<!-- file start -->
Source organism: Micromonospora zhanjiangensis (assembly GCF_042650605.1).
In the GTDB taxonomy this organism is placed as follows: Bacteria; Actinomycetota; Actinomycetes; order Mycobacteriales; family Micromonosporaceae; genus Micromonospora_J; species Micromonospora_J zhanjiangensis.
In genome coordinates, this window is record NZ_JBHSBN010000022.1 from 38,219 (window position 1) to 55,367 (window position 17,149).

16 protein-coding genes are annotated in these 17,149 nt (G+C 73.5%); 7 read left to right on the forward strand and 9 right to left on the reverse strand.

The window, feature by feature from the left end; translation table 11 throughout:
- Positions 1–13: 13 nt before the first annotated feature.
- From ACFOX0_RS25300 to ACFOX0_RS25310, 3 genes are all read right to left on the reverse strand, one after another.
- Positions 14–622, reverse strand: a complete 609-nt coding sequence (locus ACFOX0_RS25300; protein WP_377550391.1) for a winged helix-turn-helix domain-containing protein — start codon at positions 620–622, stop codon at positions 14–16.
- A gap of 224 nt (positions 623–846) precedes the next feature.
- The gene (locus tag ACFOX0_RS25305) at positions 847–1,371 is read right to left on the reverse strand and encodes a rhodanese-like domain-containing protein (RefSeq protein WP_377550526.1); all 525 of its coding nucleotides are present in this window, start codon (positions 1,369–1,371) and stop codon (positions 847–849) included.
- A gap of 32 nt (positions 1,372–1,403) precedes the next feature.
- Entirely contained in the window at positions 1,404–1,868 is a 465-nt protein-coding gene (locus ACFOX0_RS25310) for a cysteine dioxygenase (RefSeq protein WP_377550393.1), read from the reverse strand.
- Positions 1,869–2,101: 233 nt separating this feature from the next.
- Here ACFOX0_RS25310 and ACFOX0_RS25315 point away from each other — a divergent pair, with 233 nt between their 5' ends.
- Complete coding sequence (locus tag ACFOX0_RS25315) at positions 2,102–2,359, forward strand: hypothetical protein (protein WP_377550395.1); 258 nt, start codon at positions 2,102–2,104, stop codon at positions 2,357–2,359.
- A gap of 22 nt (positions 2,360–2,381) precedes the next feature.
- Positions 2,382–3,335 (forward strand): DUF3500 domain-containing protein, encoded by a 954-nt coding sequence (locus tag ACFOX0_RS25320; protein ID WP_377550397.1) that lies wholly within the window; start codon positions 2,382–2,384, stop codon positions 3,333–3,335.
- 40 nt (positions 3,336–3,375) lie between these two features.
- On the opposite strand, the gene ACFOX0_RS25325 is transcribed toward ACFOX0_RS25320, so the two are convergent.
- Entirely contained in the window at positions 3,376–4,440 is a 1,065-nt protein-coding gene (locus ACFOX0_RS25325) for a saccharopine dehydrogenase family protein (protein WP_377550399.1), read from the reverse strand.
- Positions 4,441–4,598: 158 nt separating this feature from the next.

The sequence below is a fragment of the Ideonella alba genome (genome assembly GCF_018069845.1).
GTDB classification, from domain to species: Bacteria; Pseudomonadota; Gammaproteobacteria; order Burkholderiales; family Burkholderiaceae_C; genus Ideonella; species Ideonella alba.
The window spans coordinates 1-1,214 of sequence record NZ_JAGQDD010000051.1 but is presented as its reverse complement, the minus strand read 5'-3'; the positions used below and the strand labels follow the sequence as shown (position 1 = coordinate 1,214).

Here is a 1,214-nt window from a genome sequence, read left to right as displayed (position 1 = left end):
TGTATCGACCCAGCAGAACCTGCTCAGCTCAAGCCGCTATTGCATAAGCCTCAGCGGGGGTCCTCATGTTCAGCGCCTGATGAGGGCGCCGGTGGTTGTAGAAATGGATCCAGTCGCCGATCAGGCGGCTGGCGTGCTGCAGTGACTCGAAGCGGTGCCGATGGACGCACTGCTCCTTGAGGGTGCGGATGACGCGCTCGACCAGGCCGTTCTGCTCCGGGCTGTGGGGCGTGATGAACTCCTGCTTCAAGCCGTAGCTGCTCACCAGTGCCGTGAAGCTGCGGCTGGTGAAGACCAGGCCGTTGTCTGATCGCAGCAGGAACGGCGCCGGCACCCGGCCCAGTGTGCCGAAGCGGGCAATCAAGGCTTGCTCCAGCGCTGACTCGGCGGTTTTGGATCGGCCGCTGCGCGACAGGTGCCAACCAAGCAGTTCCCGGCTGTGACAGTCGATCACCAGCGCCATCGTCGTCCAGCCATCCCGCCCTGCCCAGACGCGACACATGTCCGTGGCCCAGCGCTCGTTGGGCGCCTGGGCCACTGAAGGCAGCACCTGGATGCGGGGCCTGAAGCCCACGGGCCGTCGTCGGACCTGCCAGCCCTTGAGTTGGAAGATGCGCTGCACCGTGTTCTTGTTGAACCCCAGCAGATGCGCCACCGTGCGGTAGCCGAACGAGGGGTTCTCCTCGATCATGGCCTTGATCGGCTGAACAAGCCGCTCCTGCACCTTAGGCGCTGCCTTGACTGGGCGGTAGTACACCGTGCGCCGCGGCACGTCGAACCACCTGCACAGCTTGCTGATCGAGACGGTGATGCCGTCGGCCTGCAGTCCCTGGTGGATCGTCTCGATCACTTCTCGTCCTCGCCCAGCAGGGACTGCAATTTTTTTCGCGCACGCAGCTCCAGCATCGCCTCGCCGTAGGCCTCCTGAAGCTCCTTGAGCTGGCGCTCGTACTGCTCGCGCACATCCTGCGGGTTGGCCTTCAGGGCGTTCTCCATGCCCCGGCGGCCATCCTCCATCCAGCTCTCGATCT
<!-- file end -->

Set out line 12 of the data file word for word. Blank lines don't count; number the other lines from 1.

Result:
- Entirely contained in the window at positions 1,404–1,868 is a 465-nt protein-coding gene (locus ACFOX0_RS25310) for a cysteine dioxygenase (RefSeq protein WP_377550393.1), read from the reverse strand.